Nee! to the 'capitalist locusts'
Dutch voters have rejected the ECT even more emphatically than the French - 63 per cent against on a 62 per cent turnout, according to an exit poll projection broadcast by NOS television.
Anyone got a fork? This turkey is done.
Salvaging what they can from the French referendum, the blinkered inhabitants of Planet Mandelson - where they breathe not oxygen but unfiltered, vanilla-scented and compressed neo-liberalism sponsored by Evian - are trumpeting the fact that while it may be true that all but nine départements in the country voted Non, urbaine, cosmopolitaine, educated
Demographic maps have appeared in Libération shading the various regions according to the strength of the Oui or Non votes that, I think, are intended to echo those fearsomely-red-with-a-few-tiny-blue-speckly-bits maps that appeared shortly after the
This is an oversimplification (as indeed was the U.S. Democrat hipster-vs-bumpkin analysis, but for different reasons) that only elites consciously untethered to reality can produce. It may be true that (wealthy) centre/centre-west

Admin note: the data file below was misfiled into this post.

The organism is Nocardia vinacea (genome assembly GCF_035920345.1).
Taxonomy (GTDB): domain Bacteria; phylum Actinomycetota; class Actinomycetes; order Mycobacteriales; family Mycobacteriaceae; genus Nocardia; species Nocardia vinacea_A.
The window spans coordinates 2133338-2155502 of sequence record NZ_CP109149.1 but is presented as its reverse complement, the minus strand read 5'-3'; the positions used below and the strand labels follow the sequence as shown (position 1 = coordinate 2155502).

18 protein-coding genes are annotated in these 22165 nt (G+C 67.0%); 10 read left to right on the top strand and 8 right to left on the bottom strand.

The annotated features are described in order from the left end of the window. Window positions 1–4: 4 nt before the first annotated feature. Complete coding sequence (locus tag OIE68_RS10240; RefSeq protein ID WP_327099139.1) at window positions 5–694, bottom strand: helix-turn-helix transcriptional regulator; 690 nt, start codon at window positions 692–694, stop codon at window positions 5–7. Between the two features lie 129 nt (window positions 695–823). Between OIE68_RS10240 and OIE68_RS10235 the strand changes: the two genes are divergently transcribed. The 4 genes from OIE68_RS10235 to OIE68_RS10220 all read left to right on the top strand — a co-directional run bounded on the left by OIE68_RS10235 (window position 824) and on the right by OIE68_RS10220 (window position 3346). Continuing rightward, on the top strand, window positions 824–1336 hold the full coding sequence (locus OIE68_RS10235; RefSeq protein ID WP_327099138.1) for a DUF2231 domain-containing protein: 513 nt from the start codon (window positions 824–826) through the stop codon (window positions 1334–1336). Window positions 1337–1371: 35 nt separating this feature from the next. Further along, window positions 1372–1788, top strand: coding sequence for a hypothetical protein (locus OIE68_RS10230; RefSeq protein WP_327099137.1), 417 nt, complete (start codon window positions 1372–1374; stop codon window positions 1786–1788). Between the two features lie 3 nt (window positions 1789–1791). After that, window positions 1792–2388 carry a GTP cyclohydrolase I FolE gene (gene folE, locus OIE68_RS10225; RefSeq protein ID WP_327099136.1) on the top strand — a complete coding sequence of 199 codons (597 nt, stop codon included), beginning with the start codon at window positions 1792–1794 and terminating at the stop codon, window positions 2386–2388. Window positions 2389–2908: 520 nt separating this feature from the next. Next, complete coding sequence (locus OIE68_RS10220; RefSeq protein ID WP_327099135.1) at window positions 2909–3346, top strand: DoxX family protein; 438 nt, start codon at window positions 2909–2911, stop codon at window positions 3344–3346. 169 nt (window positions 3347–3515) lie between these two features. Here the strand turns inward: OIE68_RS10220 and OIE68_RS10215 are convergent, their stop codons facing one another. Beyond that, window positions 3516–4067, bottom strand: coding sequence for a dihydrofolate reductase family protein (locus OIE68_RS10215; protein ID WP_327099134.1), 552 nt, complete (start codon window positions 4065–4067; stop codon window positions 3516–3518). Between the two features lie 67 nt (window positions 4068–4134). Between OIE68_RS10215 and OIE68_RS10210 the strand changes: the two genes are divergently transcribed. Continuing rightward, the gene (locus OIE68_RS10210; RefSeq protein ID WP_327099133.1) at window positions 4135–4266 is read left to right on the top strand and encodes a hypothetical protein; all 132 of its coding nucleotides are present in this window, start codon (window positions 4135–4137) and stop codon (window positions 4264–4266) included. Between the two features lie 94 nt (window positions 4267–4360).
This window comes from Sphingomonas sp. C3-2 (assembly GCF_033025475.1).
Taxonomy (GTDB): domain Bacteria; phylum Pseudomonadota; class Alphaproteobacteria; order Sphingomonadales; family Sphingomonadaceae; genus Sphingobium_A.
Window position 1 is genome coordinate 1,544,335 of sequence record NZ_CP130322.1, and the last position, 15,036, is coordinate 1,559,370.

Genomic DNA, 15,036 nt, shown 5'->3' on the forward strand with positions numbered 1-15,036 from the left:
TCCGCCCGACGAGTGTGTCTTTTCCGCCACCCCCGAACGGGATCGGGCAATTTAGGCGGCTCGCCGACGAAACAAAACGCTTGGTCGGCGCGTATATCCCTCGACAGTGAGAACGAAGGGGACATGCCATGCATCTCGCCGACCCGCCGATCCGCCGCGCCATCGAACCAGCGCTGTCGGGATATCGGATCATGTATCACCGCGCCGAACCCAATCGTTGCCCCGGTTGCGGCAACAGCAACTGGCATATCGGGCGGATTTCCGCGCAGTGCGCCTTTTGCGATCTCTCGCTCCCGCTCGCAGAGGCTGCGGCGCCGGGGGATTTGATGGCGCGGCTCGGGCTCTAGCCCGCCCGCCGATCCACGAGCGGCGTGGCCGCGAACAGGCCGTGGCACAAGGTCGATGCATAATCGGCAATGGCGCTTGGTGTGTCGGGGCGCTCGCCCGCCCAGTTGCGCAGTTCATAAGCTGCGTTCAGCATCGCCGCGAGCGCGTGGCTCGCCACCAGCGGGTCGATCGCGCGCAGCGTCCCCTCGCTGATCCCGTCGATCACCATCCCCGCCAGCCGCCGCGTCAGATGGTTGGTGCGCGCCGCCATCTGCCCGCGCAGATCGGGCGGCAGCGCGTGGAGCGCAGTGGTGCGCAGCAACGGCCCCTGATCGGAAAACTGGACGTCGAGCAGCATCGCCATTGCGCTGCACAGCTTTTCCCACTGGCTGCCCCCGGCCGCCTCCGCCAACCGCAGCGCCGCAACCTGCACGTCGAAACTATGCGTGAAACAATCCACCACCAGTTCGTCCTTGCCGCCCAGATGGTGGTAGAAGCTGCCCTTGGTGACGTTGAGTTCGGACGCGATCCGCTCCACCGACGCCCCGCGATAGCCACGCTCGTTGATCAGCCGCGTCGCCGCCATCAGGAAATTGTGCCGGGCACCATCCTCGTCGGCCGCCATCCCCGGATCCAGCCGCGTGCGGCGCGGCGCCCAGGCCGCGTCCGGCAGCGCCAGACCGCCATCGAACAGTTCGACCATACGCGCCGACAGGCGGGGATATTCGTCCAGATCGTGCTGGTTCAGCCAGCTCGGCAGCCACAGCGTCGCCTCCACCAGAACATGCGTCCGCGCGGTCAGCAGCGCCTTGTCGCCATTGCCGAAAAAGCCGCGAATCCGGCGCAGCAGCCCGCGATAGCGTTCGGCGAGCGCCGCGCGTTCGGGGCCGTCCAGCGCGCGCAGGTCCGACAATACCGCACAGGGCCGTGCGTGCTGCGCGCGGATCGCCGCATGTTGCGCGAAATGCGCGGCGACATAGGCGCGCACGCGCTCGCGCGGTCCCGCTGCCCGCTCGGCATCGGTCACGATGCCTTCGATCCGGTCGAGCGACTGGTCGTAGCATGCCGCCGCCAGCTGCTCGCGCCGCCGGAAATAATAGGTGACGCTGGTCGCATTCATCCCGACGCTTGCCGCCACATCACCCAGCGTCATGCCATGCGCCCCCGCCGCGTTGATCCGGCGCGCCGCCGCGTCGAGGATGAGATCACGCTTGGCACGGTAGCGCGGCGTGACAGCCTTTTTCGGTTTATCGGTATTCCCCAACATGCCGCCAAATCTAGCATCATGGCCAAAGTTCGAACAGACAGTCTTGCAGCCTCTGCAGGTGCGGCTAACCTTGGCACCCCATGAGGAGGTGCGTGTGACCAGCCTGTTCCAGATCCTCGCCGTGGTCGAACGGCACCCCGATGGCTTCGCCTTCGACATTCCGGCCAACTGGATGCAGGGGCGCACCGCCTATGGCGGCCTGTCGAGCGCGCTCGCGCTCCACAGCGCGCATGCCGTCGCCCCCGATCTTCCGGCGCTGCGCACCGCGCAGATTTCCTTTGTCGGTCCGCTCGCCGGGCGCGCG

It is these elites - both main parties, all the major newspapers, business and trade union leaders all called for a Oui vote - in
The struggle has not reached such a fever pitch in the
Spain has calmed down, but only after a leftish social democrat - who was only ever intended by Partido Socialista grandees to be a place holder while they got their act together to find a suitable candidate for the following elections they thought they could win - was swept into office by a volcanic eruption of anger at Aznar's exploitation of the Atocha Station bombing in which 191 people were killed.
The German elite too, are shaken. Three years ago, the unpopular SPD Chancellor and Teutonic proponent of the
'I am criticising all those who think they can pick whatever they need out of any company,' Müntefering said. 'And they do it without thinking about the employees and all the people who are affected by their decisions.'